Monday, July 28, 2003

Riding with the Big Boys, First 50, Washoo July 26th - Crysta Turnage

It wasn't that long ago (Rides of March, 2003) that my horse, CT's Sinatra, and I completed our first LD ride. My mom (who had also done her first ride) and I remarked somewhere around mile 20 of the 30 mile trail that we could not IMAGINE doing 50 miles. We were especially worn out, and our horses were tired as well. We could hardly believe the riders coming in back to camp in the near dark, just finishing, as we had already taken a little break, had dinner, and received our awards. I guess it's amazing what a difference a few months can make.

This last Saturday, July 26th, my horse and I had the pleasure of completing our first 50 mile ride at the Washoo Ride held in Washoe Valley near Reno, NV. We were very sedate, back of the pack finishers, who completed with about 50 minutes to spare. My biggest thanks goes out to my riding partner for the day, a man named Ted from the Cool, CA area who has been doing endurance since 1978 and whos mare is now just a few miles short of her 3,000 mark. Our two horses worked together very well and it was a boost, for both Sinatra's spirits and mine, to have some company for our first real venture into the sport of endurance. =)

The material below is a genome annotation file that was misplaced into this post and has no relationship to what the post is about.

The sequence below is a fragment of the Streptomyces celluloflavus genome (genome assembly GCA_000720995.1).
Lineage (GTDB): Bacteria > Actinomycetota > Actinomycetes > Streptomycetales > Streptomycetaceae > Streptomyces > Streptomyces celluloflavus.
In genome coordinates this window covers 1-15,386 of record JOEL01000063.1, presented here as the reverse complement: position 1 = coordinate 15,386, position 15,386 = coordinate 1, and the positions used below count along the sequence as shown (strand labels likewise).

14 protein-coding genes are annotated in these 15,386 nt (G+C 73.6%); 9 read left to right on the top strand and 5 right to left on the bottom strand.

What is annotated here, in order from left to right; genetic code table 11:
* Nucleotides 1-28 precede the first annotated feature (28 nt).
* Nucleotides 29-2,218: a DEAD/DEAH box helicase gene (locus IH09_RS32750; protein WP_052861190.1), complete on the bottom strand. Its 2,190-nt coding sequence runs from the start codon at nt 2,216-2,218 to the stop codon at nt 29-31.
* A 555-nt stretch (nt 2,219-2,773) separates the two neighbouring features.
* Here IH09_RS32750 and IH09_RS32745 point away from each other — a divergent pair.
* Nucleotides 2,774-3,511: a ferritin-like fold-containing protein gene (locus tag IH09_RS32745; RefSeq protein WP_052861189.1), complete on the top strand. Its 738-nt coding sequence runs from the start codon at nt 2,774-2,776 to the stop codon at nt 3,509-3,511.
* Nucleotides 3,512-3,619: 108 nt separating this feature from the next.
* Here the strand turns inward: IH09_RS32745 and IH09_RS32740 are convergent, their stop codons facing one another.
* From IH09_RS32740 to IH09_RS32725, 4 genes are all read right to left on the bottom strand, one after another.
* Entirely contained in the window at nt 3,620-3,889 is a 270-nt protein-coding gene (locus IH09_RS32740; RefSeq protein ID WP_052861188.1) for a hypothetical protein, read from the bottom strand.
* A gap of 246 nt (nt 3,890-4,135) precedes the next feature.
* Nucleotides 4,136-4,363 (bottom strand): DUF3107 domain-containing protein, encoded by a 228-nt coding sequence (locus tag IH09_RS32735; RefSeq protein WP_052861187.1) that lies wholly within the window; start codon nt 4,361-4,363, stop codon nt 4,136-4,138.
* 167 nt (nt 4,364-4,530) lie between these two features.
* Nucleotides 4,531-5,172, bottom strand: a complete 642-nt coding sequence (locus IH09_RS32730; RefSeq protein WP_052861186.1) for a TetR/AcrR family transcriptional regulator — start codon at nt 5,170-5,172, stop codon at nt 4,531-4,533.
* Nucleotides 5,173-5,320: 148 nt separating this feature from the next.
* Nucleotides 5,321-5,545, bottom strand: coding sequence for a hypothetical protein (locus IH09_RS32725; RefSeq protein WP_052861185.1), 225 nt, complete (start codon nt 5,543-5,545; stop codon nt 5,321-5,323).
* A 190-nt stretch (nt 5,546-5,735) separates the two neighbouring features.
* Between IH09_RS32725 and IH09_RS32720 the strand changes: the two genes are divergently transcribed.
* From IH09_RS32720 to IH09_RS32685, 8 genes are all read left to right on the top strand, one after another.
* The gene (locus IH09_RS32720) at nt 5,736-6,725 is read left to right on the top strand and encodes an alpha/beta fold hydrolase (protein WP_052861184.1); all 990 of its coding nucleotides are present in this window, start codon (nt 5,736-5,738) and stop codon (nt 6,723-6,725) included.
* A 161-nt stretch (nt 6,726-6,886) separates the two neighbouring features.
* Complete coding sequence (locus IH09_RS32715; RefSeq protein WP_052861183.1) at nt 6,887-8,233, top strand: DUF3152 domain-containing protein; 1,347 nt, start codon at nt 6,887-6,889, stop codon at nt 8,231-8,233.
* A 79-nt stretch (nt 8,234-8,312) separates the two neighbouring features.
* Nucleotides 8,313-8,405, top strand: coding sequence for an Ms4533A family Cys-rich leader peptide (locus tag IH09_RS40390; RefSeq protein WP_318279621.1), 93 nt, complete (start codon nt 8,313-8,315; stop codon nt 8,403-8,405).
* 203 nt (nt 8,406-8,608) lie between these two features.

I haven't had Sinatra very long, just since early February of this year. I named him that because he definitely stands out in the crowd with his two blue eyes and overo paint job. He is a 5-year-old grade gelding with four white stockings and a great BIG blaze (almost a bald-face). He always causes a mild stir in camp and people usually ask his breeding, of which I have NO clue. He must be one of those horses that are pretty generic looking because I've heard a VERY wide range of guesses. =) We have done 4 rides this year prior to Washoo, all LD's, with a 2-day 50 as his last ride(s). He was ready to move up, but I was a little unsure of myself.